One of the Divine helps, which are always in close attendance on the everlasting dominion, and at this time were especially con- 56 spicuous, was that Kahak bānhā* (rockets), which are a kind of fire­work, were being discharged against the imperial army, though by the guardianship of the stewards of fate no harm ensued, and that one of them fell among the thorn-bushes and made such a noise that one of the enemy's most notable elephants got alarmed, and by his confusion produced a great rout among the foe. This was a help to the combatants of fortune. When H.M. had gone some way he drew rein in order to take stock of events. A strange state of matters displayed itself. The army of the centre had not yet arrived, and the other troops had driven off the reserve of the enemy. H.M. was standing alone on the battlefield, and engaged in combat. Except Tārā Cand and A'alam Khān, no other of his personal retinue was in attendance. Apparently the world-adorning God had impressed upon all the case of their own safety and had loosed the thread of the understanding of far-seeing loyalists. Otherwise it would have been fitting that so many loyal heroes should have guarded the holy personality, and have regarded their comradeship with H.M. as the most glorious form of Divine worship, and as the most urgent of the affairs of royalty! During this time of solitude—No, how shall I say solitude when the (mystic) armies were careering on his right and left?—it appeared that Muḥammad Ḥusain M. was engaged in fight­ing. Mān Singh* Darbārī displayed valour in the presence of the Shāhinshāh and became victorious. Rāghū Dās Kachwāha, who had no armour, gave his life in H.M.'s presence, and Muḥammad Wafā, who among the loyal celhas* (disciples) was a man of few words and many deeds, and one who did not sell his services, also displayed courage in the presence of the lord of the earth, and fell wounded from his horse. Karn, the grandson of Māl Deo, also distinguished himself in his presence.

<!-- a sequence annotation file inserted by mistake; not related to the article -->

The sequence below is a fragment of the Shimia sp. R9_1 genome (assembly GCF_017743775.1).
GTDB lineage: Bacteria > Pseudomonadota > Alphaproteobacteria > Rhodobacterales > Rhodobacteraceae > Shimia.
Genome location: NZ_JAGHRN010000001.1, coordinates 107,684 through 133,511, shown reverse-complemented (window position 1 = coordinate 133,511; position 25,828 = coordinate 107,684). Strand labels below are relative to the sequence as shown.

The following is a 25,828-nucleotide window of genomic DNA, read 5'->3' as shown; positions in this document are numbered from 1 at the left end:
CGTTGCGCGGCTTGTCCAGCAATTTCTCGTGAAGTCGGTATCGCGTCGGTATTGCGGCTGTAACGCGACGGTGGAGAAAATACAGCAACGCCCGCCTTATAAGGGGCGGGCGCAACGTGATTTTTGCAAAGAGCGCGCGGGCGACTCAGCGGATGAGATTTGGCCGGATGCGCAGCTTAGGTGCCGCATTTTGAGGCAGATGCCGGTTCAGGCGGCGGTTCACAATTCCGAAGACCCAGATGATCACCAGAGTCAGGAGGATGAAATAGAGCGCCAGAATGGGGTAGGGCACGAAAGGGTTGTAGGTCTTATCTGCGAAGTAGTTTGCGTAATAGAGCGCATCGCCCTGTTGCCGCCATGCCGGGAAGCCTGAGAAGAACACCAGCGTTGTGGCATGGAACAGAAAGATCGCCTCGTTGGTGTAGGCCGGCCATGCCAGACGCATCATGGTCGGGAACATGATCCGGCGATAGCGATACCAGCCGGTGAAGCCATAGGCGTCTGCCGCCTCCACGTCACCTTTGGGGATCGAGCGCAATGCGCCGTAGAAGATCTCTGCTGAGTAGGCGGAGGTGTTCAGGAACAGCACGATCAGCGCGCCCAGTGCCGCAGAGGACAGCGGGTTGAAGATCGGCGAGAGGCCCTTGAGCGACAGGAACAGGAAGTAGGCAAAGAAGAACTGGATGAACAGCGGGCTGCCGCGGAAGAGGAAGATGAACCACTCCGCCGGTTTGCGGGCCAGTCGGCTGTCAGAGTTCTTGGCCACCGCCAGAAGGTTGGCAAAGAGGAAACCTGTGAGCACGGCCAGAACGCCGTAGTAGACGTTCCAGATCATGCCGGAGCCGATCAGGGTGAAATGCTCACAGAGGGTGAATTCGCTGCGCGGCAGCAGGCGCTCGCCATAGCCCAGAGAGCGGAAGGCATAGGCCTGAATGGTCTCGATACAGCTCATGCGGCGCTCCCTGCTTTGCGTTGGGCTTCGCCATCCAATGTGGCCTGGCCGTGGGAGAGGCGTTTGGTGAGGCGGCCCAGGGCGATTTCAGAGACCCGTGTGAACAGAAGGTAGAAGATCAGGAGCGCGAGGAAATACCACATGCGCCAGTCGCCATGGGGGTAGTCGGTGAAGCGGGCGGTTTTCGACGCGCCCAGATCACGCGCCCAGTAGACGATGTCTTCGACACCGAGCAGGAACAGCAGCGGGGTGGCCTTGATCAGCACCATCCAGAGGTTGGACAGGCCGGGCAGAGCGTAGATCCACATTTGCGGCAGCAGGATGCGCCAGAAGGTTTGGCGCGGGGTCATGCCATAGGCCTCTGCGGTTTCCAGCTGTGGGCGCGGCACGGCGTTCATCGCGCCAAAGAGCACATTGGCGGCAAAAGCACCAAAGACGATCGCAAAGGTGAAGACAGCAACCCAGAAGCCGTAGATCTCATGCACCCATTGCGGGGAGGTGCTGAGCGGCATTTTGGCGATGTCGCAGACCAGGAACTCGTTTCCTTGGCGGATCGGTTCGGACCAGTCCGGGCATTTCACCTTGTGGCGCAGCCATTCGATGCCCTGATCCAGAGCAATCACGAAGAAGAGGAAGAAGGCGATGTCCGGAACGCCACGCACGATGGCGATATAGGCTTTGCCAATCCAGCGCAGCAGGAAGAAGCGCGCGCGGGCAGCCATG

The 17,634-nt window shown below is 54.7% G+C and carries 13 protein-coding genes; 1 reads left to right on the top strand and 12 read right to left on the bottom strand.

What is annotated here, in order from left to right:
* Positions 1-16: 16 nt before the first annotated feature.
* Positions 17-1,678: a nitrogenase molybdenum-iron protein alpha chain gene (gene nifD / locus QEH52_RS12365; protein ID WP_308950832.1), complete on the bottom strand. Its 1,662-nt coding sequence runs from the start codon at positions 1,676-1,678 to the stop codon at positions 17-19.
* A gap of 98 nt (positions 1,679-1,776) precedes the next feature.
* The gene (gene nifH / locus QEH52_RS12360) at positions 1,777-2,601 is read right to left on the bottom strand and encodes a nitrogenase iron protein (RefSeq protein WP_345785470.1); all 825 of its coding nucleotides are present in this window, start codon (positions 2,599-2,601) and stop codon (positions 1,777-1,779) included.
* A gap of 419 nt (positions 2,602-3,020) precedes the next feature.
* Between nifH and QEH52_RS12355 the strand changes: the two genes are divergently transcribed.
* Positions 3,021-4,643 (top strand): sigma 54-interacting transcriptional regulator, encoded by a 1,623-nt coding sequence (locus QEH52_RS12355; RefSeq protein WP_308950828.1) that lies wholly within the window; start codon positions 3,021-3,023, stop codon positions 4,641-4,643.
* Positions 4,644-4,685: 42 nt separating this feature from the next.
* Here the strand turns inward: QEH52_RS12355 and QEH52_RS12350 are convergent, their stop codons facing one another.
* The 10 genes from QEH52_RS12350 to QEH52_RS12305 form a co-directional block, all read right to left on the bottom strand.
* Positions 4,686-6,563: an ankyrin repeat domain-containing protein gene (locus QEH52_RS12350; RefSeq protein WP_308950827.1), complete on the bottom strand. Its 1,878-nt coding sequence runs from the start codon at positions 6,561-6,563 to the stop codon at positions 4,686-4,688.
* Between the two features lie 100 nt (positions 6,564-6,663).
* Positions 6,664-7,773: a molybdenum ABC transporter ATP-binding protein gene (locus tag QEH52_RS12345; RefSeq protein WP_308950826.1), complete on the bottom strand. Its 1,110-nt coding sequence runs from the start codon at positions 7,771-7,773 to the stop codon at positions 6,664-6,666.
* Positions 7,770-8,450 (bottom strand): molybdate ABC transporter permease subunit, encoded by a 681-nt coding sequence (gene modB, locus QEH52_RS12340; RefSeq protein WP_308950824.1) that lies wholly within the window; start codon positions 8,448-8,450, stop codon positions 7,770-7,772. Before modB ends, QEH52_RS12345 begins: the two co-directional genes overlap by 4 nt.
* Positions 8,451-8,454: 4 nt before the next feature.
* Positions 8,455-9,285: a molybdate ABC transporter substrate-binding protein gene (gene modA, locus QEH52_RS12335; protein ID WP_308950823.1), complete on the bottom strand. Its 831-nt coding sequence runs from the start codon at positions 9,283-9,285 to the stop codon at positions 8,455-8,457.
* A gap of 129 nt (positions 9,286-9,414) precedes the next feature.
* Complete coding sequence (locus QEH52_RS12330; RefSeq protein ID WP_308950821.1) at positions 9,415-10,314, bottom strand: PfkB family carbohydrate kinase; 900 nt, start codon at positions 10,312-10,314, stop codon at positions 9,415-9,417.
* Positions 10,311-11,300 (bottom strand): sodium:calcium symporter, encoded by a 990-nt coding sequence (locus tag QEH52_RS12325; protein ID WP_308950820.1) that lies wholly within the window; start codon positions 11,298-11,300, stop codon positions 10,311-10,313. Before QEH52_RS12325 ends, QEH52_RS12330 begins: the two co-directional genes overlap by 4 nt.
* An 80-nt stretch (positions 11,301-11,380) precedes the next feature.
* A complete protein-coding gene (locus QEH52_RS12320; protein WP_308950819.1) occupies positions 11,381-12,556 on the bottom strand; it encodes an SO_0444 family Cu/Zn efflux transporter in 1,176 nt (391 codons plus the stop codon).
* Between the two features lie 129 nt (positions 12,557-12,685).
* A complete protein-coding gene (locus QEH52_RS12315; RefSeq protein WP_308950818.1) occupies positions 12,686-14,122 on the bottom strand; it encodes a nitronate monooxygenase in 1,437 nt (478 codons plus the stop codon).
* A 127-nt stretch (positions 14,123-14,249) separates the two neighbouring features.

The warriors waged such war
That hand* and collar hung together
Blood and sweat were commingled
They* inflamed the wounds with their teeth.

Though on this day all the royal servants did great deeds, yet these few (whom I have mentioned) though they did not know that H.M. was observing them, especially distinguished themselves.